How to work better together
From Numbers: A 5-Week Devotional
When’s the last time you were handed a big assignment? Maybe it was a group project in college or a work presentation. Now, imagine your assignment had not included specific instructions or responsibilities, and you did not know who you were to report to. Chaos erupts without clearly defined boundaries and roles.
In Numbers 4, God tells Moses and Aaron to take a census of the men who are 30- to 50-years-old (Numbers 4:3). Then three clans — the Kohathites, Gershonites, and Merarites — were assigned special tasks and given detailed instructions about their role in transporting the tent of meeting.
Moving God’s meeting place was no small task. But God explained everything, from the color of the linen they were to use to where the utensils go to who is responsible for moving what. Each clan was responsible for carrying different items under the direction of a specified leader. The clans were expected to wholly participate and know their roles; their job responsibilities were not taken lightly. The lines of authority and accountability were clearly communicated and understood, which eased the burden for everyone.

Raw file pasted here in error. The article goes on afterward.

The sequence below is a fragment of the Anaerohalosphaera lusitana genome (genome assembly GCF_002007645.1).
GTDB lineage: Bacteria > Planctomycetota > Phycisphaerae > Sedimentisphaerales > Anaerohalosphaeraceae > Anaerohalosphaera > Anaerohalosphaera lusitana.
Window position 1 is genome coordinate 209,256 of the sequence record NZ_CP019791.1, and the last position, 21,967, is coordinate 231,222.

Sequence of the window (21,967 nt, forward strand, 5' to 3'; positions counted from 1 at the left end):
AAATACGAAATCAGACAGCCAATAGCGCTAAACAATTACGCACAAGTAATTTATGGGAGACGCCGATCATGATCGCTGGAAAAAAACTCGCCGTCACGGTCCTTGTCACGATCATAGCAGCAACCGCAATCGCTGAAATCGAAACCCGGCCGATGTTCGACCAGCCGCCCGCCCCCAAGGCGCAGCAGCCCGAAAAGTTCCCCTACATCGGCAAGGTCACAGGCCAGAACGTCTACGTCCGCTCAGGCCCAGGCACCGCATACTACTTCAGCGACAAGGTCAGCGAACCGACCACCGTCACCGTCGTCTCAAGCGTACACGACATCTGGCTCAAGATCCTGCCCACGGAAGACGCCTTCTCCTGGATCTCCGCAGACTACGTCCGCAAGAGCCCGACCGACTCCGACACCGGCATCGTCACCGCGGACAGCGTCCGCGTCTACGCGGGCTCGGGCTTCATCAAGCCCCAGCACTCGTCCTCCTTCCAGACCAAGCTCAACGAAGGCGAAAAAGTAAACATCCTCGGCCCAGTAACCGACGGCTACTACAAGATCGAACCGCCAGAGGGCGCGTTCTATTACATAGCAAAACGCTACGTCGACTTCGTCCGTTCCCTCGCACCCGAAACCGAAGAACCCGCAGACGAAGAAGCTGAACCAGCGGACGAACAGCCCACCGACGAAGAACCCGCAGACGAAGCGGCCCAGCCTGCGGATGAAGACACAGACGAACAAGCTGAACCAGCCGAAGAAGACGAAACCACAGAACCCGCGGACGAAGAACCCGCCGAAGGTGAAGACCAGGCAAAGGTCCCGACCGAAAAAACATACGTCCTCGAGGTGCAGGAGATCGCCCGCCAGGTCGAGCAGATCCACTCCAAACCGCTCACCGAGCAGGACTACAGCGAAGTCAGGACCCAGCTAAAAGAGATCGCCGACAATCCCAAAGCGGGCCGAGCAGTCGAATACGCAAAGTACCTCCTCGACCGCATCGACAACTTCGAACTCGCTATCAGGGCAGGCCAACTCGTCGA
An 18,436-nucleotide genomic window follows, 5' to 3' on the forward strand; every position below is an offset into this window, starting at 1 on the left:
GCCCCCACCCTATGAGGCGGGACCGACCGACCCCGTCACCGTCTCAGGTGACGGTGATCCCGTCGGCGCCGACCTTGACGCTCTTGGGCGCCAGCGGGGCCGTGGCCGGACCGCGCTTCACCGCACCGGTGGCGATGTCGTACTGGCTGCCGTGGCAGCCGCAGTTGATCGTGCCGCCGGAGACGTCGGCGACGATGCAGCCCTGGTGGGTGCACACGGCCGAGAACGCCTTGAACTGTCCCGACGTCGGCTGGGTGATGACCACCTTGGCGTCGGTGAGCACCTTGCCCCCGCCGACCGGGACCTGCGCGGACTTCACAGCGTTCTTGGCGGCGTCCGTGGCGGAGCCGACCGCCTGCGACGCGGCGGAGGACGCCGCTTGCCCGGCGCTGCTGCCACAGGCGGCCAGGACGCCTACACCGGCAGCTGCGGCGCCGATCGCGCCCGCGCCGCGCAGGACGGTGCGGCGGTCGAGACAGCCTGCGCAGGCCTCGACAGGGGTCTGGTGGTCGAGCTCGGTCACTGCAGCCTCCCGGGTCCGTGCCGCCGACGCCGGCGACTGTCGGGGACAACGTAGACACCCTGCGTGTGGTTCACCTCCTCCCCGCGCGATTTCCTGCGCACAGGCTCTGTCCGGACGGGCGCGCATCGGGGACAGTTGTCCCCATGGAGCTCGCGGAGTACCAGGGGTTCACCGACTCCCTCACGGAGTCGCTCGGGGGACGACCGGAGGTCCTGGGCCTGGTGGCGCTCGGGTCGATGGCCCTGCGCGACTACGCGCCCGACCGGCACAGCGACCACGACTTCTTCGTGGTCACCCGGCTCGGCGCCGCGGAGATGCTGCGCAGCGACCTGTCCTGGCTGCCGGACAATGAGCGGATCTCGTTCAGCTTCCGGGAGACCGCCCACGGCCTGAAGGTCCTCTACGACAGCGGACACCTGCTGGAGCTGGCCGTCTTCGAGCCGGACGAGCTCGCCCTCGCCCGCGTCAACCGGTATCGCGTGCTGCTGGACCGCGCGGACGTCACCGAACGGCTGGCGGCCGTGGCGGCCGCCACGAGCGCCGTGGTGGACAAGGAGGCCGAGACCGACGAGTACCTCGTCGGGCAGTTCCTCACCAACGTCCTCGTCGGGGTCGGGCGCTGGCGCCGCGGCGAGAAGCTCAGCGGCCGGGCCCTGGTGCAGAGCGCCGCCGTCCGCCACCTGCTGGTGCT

God values clear communication and as His people, so should we. This is essential in our roles as volunteers, parents, employees, church members, and students. Whether we are the ones assigning tasks or receiving tasks, how well we communicate will directly affect how well we work together.
When we function with others in clearly defined roles and in harmony, God is pleased and goals are met. That’s what happened in Numbers 4: "Each man was assigned his task and told what to carry, just as the Lord commanded through Moses. And so the census was completed" (Numbers 4:49).
The principle Israel experienced still holds true today: When faced with a God-sized endeavor, the best thing we can do is hear from God and communicate clearly with each other.
- What’s one way you can improve the way you communicate with people at work, at home or at school?
- Do you have a different standard for yourself than for your leaders?
- What’s one way you can hold yourself better accountable when working on projects or tasks handed to you?